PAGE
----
Republicans are hoping the budget bill passes but there is opposition out there, and it's not just Democrats who are upset. Here is your Morning Brief for December 11, 2014.

Alex Wong, Getty Images
Alex Wong, Getty Images

The Bill

There was a lot of tough talk from Republicans during the election and after about standing up to Obama and stopping out of control government spending. So far, we haven't seen any action on those issues by Republicans. GOP leadership released the $1.1 Trillion dollar spending and according to POLITICO, are hoping for a vote on it by today.

Already, the abundance of policy riders — backed by trucking, mining and securities interests — shows the GOP’s new clout. But the giant measure also reflects a genuine give-and-take with Senate Democrats in hopes of averting a government shutdown veto fight with President Barack Obama.
“The bill will allow us to fulfill our constitutional duty to responsibly fund the federal government and avoid a shutdown,” said House Appropriations Committee Chairman Hal Rogers (R-Ky.). In her blunter style, his Senate counterpart, Sen. Barbara Mikulski (D-Md.), appealed to Democrats to support the measure.
“In today’s era of slam-down politics, we were able to set aside our differences,” she said. “Working across the aisle and across the dome, we created compromise without capitulation.”
House Democratic leader Nancy Pelosi (D-Calif.) — herself a veteran of many past spending deals — withheld any decision but said she was “hopeful” she could support the package. “We have confidence in our appropriators as they have over the last weeks sought to negotiate a position that represents the values of our Caucus.”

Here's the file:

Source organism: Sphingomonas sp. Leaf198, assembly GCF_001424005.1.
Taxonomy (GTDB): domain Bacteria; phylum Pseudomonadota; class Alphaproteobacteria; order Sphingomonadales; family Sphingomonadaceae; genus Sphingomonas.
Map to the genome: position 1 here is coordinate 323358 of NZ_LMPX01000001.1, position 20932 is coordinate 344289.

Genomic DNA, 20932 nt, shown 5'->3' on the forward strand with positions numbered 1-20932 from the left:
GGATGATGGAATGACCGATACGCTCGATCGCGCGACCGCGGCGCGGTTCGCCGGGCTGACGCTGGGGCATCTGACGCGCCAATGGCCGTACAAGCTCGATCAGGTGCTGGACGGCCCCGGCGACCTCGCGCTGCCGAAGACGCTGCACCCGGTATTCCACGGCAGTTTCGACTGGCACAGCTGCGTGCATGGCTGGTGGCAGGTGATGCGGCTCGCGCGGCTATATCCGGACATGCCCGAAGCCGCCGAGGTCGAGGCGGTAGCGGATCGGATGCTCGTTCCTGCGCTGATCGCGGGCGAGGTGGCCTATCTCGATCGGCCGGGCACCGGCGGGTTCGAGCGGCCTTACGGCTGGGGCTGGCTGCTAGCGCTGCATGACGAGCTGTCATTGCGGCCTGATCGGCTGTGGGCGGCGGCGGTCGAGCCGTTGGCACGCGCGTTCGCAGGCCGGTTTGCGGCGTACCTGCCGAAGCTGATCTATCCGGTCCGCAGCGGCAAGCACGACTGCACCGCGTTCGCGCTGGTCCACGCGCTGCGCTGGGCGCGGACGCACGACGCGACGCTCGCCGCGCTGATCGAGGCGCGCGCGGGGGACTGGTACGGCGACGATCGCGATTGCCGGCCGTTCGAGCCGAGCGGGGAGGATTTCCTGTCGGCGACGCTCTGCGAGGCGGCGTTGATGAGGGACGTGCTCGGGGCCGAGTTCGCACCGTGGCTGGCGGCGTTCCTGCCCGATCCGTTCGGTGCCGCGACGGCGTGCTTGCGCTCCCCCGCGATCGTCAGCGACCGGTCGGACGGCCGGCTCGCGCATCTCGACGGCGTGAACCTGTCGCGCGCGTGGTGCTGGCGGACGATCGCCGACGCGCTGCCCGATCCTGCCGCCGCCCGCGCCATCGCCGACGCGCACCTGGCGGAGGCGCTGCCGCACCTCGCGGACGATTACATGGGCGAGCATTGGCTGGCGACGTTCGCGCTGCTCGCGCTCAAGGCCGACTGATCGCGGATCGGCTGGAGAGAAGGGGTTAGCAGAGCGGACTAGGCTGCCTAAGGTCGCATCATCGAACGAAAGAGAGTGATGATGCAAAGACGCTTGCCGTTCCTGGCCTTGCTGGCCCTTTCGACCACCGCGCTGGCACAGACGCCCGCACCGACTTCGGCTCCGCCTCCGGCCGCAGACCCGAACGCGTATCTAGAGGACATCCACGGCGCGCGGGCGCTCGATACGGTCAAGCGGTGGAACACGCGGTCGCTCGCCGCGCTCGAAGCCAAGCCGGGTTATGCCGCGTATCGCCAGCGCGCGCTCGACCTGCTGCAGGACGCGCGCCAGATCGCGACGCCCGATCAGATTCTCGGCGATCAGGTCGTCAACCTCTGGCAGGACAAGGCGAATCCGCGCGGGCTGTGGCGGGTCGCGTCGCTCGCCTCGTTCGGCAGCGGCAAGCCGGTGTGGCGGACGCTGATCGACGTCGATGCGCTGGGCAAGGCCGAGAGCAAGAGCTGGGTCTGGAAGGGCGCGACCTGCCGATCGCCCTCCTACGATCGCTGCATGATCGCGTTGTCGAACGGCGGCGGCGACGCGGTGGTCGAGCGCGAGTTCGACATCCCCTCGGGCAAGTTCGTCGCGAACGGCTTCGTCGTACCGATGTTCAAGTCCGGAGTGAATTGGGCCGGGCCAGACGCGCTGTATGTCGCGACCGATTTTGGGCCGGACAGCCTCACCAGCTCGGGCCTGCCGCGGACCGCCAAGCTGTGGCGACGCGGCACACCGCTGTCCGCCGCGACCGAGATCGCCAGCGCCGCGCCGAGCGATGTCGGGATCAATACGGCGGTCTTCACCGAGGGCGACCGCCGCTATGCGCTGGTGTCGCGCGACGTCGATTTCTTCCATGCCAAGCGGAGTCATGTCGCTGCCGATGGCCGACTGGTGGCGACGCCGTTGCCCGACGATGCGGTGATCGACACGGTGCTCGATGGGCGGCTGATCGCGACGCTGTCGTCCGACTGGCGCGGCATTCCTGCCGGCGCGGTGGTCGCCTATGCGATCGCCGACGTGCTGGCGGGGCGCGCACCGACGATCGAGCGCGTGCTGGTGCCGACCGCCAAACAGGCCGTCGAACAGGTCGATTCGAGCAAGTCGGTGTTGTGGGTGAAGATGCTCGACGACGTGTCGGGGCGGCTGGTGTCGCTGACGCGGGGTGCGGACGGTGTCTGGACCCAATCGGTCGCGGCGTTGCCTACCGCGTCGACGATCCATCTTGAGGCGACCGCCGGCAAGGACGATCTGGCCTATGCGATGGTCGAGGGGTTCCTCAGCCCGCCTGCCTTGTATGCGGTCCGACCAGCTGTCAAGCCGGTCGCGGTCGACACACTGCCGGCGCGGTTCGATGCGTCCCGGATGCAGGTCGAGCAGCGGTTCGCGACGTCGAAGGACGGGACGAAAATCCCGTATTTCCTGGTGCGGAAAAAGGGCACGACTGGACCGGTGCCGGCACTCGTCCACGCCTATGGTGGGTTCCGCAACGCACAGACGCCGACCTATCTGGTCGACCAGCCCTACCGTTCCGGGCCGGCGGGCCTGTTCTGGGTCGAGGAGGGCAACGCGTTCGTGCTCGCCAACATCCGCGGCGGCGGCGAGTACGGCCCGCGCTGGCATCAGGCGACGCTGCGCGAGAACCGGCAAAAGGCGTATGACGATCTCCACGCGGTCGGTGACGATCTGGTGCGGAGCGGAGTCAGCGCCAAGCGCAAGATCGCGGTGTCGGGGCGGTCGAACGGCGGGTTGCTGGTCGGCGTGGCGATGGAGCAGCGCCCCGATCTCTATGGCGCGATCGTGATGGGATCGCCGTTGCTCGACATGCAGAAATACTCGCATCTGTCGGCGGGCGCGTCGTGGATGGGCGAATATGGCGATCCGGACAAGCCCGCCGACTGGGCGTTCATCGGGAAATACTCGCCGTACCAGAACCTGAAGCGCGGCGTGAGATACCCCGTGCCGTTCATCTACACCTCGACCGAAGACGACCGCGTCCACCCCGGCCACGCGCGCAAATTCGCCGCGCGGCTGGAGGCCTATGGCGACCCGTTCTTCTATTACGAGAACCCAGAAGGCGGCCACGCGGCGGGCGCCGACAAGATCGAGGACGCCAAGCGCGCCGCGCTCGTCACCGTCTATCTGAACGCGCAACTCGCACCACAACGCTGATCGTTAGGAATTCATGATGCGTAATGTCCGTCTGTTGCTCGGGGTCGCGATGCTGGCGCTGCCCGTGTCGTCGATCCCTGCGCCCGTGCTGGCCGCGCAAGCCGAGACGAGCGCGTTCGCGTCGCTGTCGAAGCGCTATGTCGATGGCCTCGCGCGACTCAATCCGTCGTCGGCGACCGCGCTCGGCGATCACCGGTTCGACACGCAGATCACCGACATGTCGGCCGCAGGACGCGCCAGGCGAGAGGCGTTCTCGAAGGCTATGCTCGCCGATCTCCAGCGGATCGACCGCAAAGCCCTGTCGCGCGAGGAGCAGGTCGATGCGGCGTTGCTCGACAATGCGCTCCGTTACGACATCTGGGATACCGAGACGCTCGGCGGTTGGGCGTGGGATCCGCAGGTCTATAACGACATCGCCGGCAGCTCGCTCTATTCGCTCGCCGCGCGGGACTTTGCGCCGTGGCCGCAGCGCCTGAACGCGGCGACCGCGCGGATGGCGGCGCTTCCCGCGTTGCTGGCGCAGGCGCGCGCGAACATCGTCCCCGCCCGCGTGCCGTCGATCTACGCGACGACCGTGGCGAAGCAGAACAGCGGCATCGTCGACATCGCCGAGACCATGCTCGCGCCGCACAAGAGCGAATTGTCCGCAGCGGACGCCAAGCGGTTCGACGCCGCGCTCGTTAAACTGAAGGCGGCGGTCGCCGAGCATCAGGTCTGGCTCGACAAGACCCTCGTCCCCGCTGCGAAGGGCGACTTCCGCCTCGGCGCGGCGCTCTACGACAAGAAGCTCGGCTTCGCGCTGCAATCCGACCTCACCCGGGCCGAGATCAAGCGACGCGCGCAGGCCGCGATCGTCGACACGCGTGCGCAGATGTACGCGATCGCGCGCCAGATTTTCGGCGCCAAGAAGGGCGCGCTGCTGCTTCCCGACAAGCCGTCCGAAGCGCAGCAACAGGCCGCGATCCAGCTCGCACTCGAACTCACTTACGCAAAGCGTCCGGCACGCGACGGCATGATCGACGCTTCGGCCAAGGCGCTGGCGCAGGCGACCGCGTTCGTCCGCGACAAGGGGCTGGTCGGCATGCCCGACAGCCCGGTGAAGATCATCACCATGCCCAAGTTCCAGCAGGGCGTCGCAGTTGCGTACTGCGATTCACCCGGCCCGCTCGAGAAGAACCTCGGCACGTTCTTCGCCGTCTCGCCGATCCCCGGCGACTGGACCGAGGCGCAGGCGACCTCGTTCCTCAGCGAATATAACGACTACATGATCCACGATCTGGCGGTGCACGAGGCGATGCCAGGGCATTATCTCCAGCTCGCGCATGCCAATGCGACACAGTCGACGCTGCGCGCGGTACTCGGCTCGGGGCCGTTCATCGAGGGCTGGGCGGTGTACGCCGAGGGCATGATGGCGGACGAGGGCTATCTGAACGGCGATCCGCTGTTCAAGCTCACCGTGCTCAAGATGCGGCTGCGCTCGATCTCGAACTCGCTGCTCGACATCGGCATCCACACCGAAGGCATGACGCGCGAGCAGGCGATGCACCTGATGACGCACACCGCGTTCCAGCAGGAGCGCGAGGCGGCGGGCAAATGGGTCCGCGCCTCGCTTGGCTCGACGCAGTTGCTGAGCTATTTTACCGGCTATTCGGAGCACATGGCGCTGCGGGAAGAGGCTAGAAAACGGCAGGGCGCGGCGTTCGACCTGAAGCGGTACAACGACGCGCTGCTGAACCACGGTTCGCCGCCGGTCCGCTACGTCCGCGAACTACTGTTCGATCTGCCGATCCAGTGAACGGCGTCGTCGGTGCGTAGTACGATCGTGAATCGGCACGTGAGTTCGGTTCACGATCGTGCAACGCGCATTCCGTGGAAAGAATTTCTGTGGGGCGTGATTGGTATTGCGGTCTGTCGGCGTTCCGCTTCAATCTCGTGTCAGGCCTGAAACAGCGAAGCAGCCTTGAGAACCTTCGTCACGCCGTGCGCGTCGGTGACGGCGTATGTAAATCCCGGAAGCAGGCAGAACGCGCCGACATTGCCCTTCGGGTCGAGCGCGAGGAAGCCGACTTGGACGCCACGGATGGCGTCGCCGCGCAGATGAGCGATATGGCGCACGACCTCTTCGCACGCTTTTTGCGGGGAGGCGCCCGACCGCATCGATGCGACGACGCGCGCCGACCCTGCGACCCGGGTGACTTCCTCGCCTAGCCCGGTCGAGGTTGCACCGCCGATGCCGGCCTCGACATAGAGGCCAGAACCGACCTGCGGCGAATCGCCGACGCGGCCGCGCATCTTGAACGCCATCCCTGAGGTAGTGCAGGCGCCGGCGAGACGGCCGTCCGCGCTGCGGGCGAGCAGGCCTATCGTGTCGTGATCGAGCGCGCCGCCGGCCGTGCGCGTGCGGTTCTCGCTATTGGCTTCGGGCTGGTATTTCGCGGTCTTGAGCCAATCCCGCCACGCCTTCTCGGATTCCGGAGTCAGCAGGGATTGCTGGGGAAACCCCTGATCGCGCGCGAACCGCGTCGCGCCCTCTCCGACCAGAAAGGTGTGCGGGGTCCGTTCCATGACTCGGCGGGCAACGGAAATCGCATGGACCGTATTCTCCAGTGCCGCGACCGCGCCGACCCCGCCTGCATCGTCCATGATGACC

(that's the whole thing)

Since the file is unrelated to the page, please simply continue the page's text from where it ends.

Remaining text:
Prior budget agreements made the task easier since the White House had already agreed to a freeze on domestic appropriations. The Internal Revenue Service and Environmental Protection Agency, two favorite Republican targets, still face real cuts below current spending. But the broader picture is of a largely flat domestic budget with modest increases for scientific research, hiring more immigration judges or dredging the nation’s harbors.
Where big new money is added, it is largely to meet threats from overseas such as the deadly outbreak of Ebola in West Africa or the rise of the Islamic State in Iraq and Syria.
Nothing on the domestic front comes close to the $5.4 billion in emergency funds dedicated to fight Ebola, for example. And where the administration won concessions from Republicans, it was at a price.
After years of effort, the Commodity Futures Trading Commission will finally get a substantial increase of $35 million — bringing its budget to $250 million. And the GOP agreed to also bring the much larger Securities and Exchange Commission up to $1.5 billion, a $150 million increase.
But as part of the bargaining, Republicans won an important concession for the financial industry related to “swaps push out” rules for banks under the Dodd-Frank reforms.
Indeed, the policy riders remain a political minefield hidden amid the more than 1,600 pages of bill text. The next few days are sure to be tense as the outside world — and industry attorneys — get to look at what was agreed upon behind closed doors.
A provision blocking the legalization of medical marijuana in the District of Columbia has already drawn outsize interest because of the national debate on this topic and local anger over the federal government’s interfering in the city’s affairs.
Elsewhere, Republicans appeared more circumspect. In the case of nutrition and school lunch standards promoted by first lady Michelle Obama — a clear flash point — the House retreated to compromises crafted by Senate Democrats.